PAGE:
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  7.  
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    AdamR (profile), Feb 18th, 2014 @ 3:27pm

    The Onion's Exclusive Look at Netflix's Genius "Browse Endlessly" Plan

     

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  8.  
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    Dave_Tech, Feb 18th, 2014 @ 3:30pm

    Background noise

    Admittedly I have not read the Wired article, but it seems they have a valid point that is being ignored. My wife and I know many others who turn on channels like DIY or Food/Cooking Channel while they surf the internet or do chores. It would be prudent for Netflix to find a way to cater to this sort of activity.

    Perhaps something as simple as allowing someone to click on their super specific categories and having it randomly autoplay shows in that genre while allowing the user to skip episodes they don't care for. Something similar to how music playlists work on Slacker.

     

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    Chronno S. Trigger (profile), Feb 18th, 2014 @ 3:34pm

    I have a media center system running on XBMC and a central MySQL database. It's got a plugin that will organize your library into different channels and keep a TV Guide style setup so you can channel surf and browse a schedule and such. Worked better then the interface of my Comcast box. I turned it off after about a week because it just wasn't worth it. Why flip threw possibly dozens of channels of things you probably don't want to watch at the time when you can just flip threw the library to what you do want to watch?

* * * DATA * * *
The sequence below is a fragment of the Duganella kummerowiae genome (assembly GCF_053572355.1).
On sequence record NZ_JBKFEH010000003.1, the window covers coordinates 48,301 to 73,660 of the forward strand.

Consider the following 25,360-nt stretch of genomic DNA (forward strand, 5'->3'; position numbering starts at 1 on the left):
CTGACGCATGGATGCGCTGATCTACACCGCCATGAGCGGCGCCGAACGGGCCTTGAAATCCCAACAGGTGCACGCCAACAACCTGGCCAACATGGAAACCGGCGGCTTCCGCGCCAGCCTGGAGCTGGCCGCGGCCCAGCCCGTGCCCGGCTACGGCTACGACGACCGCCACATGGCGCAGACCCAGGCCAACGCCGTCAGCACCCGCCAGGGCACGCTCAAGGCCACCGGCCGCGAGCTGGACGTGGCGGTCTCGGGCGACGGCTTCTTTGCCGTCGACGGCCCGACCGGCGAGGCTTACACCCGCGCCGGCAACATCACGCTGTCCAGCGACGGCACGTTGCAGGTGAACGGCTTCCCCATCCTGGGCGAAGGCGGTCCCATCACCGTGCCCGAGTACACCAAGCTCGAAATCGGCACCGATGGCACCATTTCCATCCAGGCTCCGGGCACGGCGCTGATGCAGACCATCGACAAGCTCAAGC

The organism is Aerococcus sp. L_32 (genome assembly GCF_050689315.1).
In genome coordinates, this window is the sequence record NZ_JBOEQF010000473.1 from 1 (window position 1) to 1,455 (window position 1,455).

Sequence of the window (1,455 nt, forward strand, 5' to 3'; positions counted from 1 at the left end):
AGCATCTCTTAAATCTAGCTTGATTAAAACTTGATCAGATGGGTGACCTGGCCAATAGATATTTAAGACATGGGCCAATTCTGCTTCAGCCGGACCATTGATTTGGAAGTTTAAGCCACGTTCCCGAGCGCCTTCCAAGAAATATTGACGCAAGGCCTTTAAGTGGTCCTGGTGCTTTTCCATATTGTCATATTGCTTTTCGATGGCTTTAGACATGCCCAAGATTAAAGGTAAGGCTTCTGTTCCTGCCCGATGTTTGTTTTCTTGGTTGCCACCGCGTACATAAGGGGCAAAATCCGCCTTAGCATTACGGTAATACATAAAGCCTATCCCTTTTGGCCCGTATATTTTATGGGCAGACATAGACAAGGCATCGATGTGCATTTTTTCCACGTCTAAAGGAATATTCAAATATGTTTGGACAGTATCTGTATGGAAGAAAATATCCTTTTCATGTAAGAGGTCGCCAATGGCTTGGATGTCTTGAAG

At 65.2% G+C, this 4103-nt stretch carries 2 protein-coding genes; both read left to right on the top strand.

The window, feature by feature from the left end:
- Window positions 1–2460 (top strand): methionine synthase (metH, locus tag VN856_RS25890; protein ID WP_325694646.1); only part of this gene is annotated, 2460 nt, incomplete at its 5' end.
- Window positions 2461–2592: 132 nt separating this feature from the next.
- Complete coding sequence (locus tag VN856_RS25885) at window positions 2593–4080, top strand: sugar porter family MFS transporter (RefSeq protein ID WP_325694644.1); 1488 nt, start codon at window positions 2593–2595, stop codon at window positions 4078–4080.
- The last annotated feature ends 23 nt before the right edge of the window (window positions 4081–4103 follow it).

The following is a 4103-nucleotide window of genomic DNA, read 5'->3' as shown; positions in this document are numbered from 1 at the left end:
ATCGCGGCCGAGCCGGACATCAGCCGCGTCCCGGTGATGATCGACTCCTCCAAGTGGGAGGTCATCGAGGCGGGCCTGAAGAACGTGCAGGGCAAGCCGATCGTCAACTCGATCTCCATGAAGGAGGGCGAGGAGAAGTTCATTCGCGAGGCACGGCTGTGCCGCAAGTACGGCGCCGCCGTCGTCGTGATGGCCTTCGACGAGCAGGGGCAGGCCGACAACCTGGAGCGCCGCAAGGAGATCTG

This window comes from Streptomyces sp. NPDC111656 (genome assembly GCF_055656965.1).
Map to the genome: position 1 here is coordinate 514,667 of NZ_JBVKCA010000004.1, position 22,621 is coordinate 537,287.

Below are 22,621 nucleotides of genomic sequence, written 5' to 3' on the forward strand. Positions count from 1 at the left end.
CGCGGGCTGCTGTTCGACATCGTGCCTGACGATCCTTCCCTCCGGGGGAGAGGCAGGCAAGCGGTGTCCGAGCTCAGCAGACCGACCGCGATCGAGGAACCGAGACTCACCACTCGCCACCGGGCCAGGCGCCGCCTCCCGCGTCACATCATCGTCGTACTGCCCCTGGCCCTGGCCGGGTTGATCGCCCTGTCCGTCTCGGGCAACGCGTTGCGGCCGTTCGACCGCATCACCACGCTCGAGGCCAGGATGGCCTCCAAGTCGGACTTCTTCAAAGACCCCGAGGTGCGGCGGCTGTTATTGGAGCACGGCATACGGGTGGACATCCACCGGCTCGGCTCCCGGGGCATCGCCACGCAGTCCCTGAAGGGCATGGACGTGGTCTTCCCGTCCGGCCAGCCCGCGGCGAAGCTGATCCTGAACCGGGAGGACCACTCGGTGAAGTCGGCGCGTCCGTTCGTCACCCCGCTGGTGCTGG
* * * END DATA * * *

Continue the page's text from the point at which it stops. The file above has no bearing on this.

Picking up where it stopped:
Basically I'm saying that Netflix doesn't need a channel surf function. No one would use it after a while.

     

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    TAKUMI (profile), Feb 18th, 2014 @ 3:52pm

    Personally I tend to be the kind of person where when want to I watch a show I pay attention to the show, and when I want random background noise I open up libre.fm and have it choose some freely-licenced ambient music for me. If I want to listen to interesting content with words, I sometimes go to TEDTalks, or a couple of times I've gone to... I think TED radio hour may be the name of it? It's been a while since I've listened to it, so I've forgotten. Anyway there's always radio or radio-like services if you're not extremely picky about what you're listening to.

    That's just my personal preference though.

     

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    crade (profile), Feb 18th, 2014 @ 3:53pm

    Re:

    The void is basically for when you are watching TV, but not as your primary focus.. While you are cooking or vacuuming, playing games, whatever. (or, I guess like the author says, lonely and do nothing but halfassedly watch tv).